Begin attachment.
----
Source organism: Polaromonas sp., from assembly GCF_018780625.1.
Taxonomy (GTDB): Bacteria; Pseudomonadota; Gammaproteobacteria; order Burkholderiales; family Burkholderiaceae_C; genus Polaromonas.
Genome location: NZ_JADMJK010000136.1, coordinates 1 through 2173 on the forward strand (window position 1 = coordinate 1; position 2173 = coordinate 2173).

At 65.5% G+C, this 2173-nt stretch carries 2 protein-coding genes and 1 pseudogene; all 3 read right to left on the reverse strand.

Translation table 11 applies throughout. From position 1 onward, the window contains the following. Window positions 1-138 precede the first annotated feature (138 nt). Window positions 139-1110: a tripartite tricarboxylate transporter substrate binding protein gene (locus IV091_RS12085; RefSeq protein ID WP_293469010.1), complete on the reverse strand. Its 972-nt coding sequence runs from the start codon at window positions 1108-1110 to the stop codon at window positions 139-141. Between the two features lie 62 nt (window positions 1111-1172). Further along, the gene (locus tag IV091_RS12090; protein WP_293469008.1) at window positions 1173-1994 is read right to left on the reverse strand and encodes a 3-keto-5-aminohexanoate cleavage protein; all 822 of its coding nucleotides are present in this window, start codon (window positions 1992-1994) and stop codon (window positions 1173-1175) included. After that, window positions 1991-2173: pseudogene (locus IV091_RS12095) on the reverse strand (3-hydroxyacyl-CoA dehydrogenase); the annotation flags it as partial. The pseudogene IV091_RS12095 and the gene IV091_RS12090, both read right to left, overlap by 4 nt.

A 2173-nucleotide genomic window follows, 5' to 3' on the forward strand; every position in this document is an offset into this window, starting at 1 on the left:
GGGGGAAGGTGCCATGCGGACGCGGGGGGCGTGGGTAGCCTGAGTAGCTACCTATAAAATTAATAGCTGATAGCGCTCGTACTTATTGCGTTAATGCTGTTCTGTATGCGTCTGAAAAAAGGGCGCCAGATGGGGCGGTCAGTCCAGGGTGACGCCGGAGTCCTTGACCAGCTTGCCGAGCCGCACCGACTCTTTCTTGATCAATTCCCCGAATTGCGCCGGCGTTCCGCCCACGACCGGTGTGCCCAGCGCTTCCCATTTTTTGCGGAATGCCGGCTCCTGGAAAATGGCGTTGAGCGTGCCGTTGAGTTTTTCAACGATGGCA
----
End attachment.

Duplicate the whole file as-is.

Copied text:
Source organism: Polaromonas sp., from assembly GCF_018780625.1.
Taxonomy (GTDB): Bacteria; Pseudomonadota; Gammaproteobacteria; order Burkholderiales; family Burkholderiaceae_C; genus Polaromonas.
Genome location: NZ_JADMJK010000136.1, coordinates 1 through 2173 on the forward strand (window position 1 = coordinate 1; position 2173 = coordinate 2173).

At 65.5% G+C, this 2173-nt stretch carries 2 protein-coding genes and 1 pseudogene; all 3 read right to left on the reverse strand.

Translation table 11 applies throughout. From position 1 onward, the window contains the following. Window positions 1-138 precede the first annotated feature (138 nt). Window positions 139-1110: a tripartite tricarboxylate transporter substrate binding protein gene (locus IV091_RS12085; RefSeq protein ID WP_293469010.1), complete on the reverse strand. Its 972-nt coding sequence runs from the start codon at window positions 1108-1110 to the stop codon at window positions 139-141. Between the two features lie 62 nt (window positions 1111-1172). Further along, the gene (locus tag IV091_RS12090; protein WP_293469008.1) at window positions 1173-1994 is read right to left on the reverse strand and encodes a 3-keto-5-aminohexanoate cleavage protein; all 822 of its coding nucleotides are present in this window, start codon (window positions 1992-1994) and stop codon (window positions 1173-1175) included. After that, window positions 1991-2173: pseudogene (locus IV091_RS12095) on the reverse strand (3-hydroxyacyl-CoA dehydrogenase); the annotation flags it as partial. The pseudogene IV091_RS12095 and the gene IV091_RS12090, both read right to left, overlap by 4 nt.

A 2173-nucleotide genomic window follows, 5' to 3' on the forward strand; every position in this document is an offset into this window, starting at 1 on the left:
GGGGGAAGGTGCCATGCGGACGCGGGGGGCGTGGGTAGCCTGAGTAGCTACCTATAAAATTAATAGCTGATAGCGCTCGTACTTATTGCGTTAATGCTGTTCTGTATGCGTCTGAAAAAAGGGCGCCAGATGGGGCGGTCAGTCCAGGGTGACGCCGGAGTCCTTGACCAGCTTGCCGAGCCGCACCGACTCTTTCTTGATCAATTCCCCGAATTGCGCCGGCGTTCCGCCCACGACCGGTGTGCCCAGCGCTTCCCATTTTTTGCGGAATGCCGGCTCCTGGAAAATGGCGTTGAGCGTGCCGTTGAGTTTTTCAACGATGGCA